VTEX:

I always like to say at the end of the day it’s a matter of conversion rate and a matter of revenue. So one thing that is very important to highlight is that VTEX has a module that you can run A/B tests natively across everything, not just the front end, but the backend as well. So imagine that you want to create a promotion that is a flat 10% discount and you want to test if the 10% will increase your conversion rate and sales. So we can create these on the backend level. We can split up traffic into 20% and 80%, something like that. And you can leave the system to identify if whether the promotion would increase our sales or not. This can apply to search and using a third party too.

VTEX:

You can integrate your search solution – let’s say Rich Relevance and you can use 50% of your traffic for this and 50% for VTEX or even another solution. And after, I don’t know one month or two months, you can compare the sales and you can then choose. In terms of VTEX, our search can cover most of the features that you’re going to want. So filters, advanced search, you can have boosting scores that we were talking about. So imagine that you have a product that you want to boost on your search, you can create these boosts and you can show this product first. You have dictionaries, so you can add some words. You can create auto-corrections etc. You can then also a/b test us vs a third party for a really complex store.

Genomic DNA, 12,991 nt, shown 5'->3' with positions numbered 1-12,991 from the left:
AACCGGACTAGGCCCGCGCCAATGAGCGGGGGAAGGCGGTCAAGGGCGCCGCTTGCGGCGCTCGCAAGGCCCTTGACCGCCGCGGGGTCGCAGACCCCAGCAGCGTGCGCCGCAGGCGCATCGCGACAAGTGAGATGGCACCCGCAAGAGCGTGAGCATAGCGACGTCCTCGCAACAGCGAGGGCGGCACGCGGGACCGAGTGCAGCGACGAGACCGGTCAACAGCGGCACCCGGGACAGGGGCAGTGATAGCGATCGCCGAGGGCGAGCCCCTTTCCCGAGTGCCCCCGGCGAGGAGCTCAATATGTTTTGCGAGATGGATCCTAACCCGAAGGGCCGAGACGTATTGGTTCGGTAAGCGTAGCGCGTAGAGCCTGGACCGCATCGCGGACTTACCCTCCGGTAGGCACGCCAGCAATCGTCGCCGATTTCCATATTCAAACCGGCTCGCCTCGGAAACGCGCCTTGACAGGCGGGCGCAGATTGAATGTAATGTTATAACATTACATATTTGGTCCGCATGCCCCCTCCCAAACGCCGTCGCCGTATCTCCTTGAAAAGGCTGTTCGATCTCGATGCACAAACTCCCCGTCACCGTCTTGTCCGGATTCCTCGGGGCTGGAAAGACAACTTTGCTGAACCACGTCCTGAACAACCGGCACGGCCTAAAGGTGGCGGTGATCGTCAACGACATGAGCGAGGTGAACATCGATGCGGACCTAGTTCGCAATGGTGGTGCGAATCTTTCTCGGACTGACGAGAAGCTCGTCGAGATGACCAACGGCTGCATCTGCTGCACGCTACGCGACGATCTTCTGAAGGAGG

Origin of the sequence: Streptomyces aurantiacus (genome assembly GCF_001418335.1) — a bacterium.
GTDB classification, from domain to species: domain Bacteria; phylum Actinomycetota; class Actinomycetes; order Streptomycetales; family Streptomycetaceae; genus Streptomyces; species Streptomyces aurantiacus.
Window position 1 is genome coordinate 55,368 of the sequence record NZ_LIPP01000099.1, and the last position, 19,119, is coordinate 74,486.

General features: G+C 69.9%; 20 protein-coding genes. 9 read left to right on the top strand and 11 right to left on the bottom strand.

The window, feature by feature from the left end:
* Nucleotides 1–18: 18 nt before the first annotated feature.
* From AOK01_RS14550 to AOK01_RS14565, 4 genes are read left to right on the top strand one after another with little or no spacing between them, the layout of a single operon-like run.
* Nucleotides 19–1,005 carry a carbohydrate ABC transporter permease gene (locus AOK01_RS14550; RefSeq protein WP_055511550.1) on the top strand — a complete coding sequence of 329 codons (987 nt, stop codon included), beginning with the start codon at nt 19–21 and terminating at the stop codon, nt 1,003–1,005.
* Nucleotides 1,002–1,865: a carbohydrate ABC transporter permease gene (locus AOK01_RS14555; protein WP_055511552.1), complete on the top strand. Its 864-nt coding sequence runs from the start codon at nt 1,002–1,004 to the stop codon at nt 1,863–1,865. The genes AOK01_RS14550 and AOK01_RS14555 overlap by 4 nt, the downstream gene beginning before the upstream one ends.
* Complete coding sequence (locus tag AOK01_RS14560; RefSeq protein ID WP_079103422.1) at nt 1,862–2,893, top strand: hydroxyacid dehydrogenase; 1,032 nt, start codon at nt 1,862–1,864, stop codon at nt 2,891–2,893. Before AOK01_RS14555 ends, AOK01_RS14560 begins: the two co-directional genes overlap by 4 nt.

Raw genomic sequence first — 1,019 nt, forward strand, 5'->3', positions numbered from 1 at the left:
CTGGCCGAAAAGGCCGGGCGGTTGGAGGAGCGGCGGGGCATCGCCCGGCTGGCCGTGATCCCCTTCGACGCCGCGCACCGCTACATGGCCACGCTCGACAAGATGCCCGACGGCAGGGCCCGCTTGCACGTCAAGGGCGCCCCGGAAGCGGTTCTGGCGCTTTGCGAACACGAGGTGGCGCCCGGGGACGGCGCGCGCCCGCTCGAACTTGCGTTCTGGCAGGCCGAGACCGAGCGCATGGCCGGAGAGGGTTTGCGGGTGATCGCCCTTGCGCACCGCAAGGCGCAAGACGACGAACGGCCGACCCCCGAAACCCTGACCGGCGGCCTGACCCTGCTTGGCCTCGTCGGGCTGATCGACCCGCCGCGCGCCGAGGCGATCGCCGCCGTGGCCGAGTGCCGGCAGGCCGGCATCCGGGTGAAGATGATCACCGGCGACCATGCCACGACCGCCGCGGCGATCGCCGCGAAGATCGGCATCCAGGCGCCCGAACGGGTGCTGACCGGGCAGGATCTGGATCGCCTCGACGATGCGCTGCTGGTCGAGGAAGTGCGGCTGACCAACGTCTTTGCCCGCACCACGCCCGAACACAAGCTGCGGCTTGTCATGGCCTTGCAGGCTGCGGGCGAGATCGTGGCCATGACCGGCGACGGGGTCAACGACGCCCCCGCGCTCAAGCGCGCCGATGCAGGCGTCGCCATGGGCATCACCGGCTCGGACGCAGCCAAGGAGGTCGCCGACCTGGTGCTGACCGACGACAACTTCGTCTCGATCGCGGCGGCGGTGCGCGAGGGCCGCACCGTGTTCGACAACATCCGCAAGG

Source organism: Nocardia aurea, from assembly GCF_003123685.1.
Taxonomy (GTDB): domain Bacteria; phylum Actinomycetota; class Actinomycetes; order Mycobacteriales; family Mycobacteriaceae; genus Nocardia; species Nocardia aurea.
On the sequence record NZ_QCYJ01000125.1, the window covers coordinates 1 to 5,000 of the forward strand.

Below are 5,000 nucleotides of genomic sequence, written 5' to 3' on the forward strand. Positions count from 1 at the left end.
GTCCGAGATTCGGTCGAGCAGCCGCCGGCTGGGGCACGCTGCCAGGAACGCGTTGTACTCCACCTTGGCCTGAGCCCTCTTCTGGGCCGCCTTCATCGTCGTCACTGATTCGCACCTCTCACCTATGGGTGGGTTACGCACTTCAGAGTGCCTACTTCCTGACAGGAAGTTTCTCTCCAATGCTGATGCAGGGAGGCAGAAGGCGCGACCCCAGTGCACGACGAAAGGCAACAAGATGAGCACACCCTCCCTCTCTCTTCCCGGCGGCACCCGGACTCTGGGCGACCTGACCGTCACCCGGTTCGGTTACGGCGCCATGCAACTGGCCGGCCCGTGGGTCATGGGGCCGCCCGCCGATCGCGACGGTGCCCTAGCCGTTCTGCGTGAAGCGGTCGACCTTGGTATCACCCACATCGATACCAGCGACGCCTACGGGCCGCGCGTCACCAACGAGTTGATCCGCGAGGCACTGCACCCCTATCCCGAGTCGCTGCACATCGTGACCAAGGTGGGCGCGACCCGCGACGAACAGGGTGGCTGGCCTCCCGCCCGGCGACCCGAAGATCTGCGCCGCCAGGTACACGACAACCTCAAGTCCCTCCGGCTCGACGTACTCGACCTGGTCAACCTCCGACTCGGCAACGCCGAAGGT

VTEX:

Just to add to this, we are continuously making investments into the platform, especially in this part of our product. So for example we’ve recently bought a search and personalization company. And that’s going to be integrated within the core product itself with the investment that we recently received. We are going to be putting in a lot of focus on AI within the platform itself. But I think we’re starting off with search and personalization to make a lot more of that.

Paul:

Very interesting. I will come onto international in a little bit, but before I do, we talked a bit about the investment you received and it was obviously a lot of money that you raised – this was pretty big news in the ecom platform space. So you tell us a bit more about what you’re going to do with this and how you’re going to invest in the product and different markets and generally what the plan is.